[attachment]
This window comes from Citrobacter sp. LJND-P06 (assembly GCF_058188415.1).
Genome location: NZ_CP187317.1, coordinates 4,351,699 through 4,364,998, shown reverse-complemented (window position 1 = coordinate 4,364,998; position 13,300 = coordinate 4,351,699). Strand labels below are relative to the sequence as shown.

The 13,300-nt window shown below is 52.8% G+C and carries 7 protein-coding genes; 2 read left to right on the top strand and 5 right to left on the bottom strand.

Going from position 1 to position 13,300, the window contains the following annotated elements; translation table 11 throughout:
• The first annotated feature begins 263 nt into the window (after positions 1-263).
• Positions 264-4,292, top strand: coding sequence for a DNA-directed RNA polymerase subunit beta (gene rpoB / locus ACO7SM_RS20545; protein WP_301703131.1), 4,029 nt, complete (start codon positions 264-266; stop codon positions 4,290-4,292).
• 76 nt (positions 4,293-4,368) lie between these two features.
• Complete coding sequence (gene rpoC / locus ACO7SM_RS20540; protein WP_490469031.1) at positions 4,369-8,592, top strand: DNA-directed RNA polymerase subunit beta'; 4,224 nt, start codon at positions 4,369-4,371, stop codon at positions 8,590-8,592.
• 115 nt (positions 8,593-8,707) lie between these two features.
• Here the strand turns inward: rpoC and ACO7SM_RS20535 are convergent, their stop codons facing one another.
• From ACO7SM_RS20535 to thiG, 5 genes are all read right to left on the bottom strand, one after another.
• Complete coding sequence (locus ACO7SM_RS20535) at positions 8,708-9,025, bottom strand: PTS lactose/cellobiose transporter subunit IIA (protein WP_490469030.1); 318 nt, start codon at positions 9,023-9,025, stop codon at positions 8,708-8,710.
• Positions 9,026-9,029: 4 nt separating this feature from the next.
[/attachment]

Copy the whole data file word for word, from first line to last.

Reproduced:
This window comes from Citrobacter sp. LJND-P06 (assembly GCF_058188415.1).
Genome location: NZ_CP187317.1, coordinates 4,351,699 through 4,364,998, shown reverse-complemented (window position 1 = coordinate 4,364,998; position 13,300 = coordinate 4,351,699). Strand labels below are relative to the sequence as shown.

The 13,300-nt window shown below is 52.8% G+C and carries 7 protein-coding genes; 2 read left to right on the top strand and 5 right to left on the bottom strand.

Going from position 1 to position 13,300, the window contains the following annotated elements; translation table 11 throughout:
• The first annotated feature begins 263 nt into the window (after positions 1-263).
• Positions 264-4,292, top strand: coding sequence for a DNA-directed RNA polymerase subunit beta (gene rpoB / locus ACO7SM_RS20545; protein WP_301703131.1), 4,029 nt, complete (start codon positions 264-266; stop codon positions 4,290-4,292).
• 76 nt (positions 4,293-4,368) lie between these two features.
• Complete coding sequence (gene rpoC / locus ACO7SM_RS20540; protein WP_490469031.1) at positions 4,369-8,592, top strand: DNA-directed RNA polymerase subunit beta'; 4,224 nt, start codon at positions 4,369-4,371, stop codon at positions 8,590-8,592.
• 115 nt (positions 8,593-8,707) lie between these two features.
• Here the strand turns inward: rpoC and ACO7SM_RS20535 are convergent, their stop codons facing one another.
• From ACO7SM_RS20535 to thiG, 5 genes are all read right to left on the bottom strand, one after another.
• Complete coding sequence (locus ACO7SM_RS20535) at positions 8,708-9,025, bottom strand: PTS lactose/cellobiose transporter subunit IIA (protein WP_490469030.1); 318 nt, start codon at positions 9,023-9,025, stop codon at positions 8,708-8,710.
• Positions 9,026-9,029: 4 nt separating this feature from the next.